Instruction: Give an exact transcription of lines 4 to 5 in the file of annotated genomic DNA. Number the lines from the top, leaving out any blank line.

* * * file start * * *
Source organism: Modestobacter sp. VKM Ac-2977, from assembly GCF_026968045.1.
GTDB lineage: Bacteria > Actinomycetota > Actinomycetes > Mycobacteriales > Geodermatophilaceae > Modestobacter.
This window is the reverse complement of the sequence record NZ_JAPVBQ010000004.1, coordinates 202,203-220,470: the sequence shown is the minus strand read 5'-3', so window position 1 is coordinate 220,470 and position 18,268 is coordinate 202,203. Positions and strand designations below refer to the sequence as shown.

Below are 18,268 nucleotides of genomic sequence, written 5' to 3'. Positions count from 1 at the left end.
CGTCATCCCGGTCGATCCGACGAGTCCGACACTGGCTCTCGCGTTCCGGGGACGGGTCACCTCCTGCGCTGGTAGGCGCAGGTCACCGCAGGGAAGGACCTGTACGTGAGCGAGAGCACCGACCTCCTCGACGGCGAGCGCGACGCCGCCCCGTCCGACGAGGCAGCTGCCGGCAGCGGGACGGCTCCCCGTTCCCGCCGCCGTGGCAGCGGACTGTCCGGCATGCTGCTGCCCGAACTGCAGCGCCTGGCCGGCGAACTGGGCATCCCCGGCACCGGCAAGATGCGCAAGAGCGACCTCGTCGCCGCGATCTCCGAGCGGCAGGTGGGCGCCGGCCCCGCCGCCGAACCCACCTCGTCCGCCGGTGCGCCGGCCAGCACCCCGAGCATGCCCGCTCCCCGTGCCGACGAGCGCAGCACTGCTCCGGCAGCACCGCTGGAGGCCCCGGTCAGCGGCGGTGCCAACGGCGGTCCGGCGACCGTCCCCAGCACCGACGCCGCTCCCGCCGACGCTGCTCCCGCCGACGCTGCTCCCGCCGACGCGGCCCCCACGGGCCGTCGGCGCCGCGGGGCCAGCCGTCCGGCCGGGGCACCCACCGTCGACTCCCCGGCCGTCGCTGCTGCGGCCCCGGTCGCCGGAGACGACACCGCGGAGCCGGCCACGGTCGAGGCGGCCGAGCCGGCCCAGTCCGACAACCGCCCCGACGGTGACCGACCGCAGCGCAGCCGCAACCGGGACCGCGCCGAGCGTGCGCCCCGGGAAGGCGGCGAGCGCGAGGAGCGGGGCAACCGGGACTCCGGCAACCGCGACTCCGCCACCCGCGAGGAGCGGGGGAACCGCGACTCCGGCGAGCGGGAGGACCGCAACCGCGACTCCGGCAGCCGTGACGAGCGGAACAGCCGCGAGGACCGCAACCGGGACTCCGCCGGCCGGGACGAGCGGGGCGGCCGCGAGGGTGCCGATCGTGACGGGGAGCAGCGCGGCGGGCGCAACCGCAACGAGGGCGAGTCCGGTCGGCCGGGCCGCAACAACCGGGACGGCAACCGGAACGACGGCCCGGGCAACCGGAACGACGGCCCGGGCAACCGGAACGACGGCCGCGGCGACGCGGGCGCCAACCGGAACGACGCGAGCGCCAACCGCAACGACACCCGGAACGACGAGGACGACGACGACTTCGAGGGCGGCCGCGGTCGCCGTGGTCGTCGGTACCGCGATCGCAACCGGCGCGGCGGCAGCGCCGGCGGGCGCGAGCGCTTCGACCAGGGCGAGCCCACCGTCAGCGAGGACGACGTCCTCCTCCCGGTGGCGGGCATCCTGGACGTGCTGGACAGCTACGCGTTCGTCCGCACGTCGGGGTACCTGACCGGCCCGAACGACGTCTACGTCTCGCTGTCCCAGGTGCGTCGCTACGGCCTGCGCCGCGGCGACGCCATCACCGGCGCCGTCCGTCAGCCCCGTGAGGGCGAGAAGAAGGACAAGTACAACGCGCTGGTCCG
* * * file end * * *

Below are 18,268 nucleotides of genomic sequence, written 5' to 3'. Positions count from 1 at the left end.
CGTCATCCCGGTCGATCCGACGAGTCCGACACTGGCTCTCGCGTTCCGGGGACGGGTCACCTCCTGCGCTGGTAGGCGCAGGTCACCGCAGGGAAGGACCTGTACGTGAGCGAGAGCACCGACCTCCTCGACGGCGAGCGCGACGCCGCCCCGTCCGACGAGGCAGCTGCCGGCAGCGGGACGGCTCCCCGTTCCCGCCGCCGTGGCAGCGGACTGTCCGGCATGCTGCTGCCCGAACTGCAGCGCCTGGCCGGCGAACTGGGCATCCCCGGCACCGGCAAGATGCGCAAGAGCGACCTCGTCGCCGCGATCTCCGAGCGGCAGGTGGGCGCCGGCCCCGCCGCCGAACCCACCTCGTCCGCCGGTGCGCCGGCCAGCACCCCGAGCATGCCCGCTCCCCGTGCCGACGAGCGCAGCACTGCTCCGGCAGCACCGCTGGAGGCCCCGGTCAGCGGCGGTGCCAACGGCGGTCCGGCGACCGTCCCCAGCACCGACGCCGCTCCCGCCGACGCTGCTCCCGCCGACGCTGCTCCCGCCGACGCGGCCCCCACGGGCCGTCGGCGCCGCGGGGCCAGCCGTCCGGCCGGGGCACCCACCGTCGACTCCCCGGCCGTCGCTGCTGCGGCCCCGGTCGCCGGAGACGACACCGCGGAGCCGGCCACGGTCGAGGCGGCCGAGCCGGCCCAGTCCGACAACCGCCCCGACGGTGACCGACCGCAGCGCAGCCGCAACCGGGACCGCGCCGAGCGTGCGCCCCGGGAAGGCGGCGAGCGCGAGGAGCGGGGCAACCGGGACTCCGGCAACCGCGACTCCGCCACCCGCGAGGAGCGGGGGAACCGCGACTCCGGCGAGCGGGAGGACCGCAACCGCGACTCCGGCAGCCGTGACGAGCGGAACAGCCGCGAGGACCGCAACCGGGACTCCGCCGGCCGGGACGAGCGGGGCGGCCGCGAGGGTGCCGATCGTGACGGGGAGCAGCGCGGCGGGCGCAACCGCAACGAGGGCGAGTCCGGTCGGCCGGGCCGCAACAACCGGGACGGCAACCGGAACGACGGCCCGGGCAACCGGAACGACGGCCCGGGCAACCGGAACGACGGCCGCGGCGACGCGGGCGCCAACCGGAACGACGCGAGCGCCAACCGCAACGACACCCGGAACGACGAGGACGACGACGACTTCGAGGGCGGCCGCGGTCGCCGTGGTCGTCGGTACCGCGATCGCAACCGGCGCGGCGGCAGCGCCGGCGGGCGCGAGCGCTTCGACCAGGGCGAGCCCACCGTCAGCGAGGACGACGTCCTCCTCCCGGTGGCGGGCATCCTGGACGTGCTGGACAGCTACGCGTTCGTCCGCACGTCGGGGTACCTGACCGGCCCGAACGACGTCTACGTCTCGCTGTCCCAGGTGCGTCGCTACGGCCTGCGCCGCGGCGACGCCATCACCGGCGCCGTCCGTCAGCCCCGTGAGGGCGAGAAGAAGGACAAGTACAACGCGCTGGTCCG